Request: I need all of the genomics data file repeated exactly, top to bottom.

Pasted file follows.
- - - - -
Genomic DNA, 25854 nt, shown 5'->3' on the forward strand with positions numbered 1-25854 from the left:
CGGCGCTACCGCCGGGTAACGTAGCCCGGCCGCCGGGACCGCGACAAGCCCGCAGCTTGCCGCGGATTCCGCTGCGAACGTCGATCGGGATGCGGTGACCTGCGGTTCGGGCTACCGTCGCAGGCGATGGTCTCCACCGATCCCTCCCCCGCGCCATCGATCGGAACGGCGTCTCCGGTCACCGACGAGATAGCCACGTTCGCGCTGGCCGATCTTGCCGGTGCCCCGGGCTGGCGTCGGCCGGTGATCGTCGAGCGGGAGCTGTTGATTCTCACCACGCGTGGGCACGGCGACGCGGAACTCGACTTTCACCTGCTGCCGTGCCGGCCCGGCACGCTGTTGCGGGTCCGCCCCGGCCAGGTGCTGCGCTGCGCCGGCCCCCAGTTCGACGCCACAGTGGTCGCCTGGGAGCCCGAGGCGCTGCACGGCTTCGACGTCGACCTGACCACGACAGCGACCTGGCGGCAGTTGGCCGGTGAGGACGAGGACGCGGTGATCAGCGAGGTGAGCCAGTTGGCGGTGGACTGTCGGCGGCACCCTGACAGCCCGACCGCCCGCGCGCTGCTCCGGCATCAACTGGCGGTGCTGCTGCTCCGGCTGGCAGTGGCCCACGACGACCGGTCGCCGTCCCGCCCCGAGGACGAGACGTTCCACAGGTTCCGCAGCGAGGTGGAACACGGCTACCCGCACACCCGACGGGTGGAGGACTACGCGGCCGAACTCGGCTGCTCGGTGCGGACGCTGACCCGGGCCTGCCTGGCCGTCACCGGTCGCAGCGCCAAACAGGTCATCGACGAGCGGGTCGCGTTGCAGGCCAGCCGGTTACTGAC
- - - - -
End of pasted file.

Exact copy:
Genomic DNA, 25854 nt, shown 5'->3' on the forward strand with positions numbered 1-25854 from the left:
CGGCGCTACCGCCGGGTAACGTAGCCCGGCCGCCGGGACCGCGACAAGCCCGCAGCTTGCCGCGGATTCCGCTGCGAACGTCGATCGGGATGCGGTGACCTGCGGTTCGGGCTACCGTCGCAGGCGATGGTCTCCACCGATCCCTCCCCCGCGCCATCGATCGGAACGGCGTCTCCGGTCACCGACGAGATAGCCACGTTCGCGCTGGCCGATCTTGCCGGTGCCCCGGGCTGGCGTCGGCCGGTGATCGTCGAGCGGGAGCTGTTGATTCTCACCACGCGTGGGCACGGCGACGCGGAACTCGACTTTCACCTGCTGCCGTGCCGGCCCGGCACGCTGTTGCGGGTCCGCCCCGGCCAGGTGCTGCGCTGCGCCGGCCCCCAGTTCGACGCCACAGTGGTCGCCTGGGAGCCCGAGGCGCTGCACGGCTTCGACGTCGACCTGACCACGACAGCGACCTGGCGGCAGTTGGCCGGTGAGGACGAGGACGCGGTGATCAGCGAGGTGAGCCAGTTGGCGGTGGACTGTCGGCGGCACCCTGACAGCCCGACCGCCCGCGCGCTGCTCCGGCATCAACTGGCGGTGCTGCTGCTCCGGCTGGCAGTGGCCCACGACGACCGGTCGCCGTCCCGCCCCGAGGACGAGACGTTCCACAGGTTCCGCAGCGAGGTGGAACACGGCTACCCGCACACCCGACGGGTGGAGGACTACGCGGCCGAACTCGGCTGCTCGGTGCGGACGCTGACCCGGGCCTGCCTGGCCGTCACCGGTCGCAGCGCCAAACAGGTCATCGACGAGCGGGTCGCGTTGCAGGCCAGCCGGTTACTGAC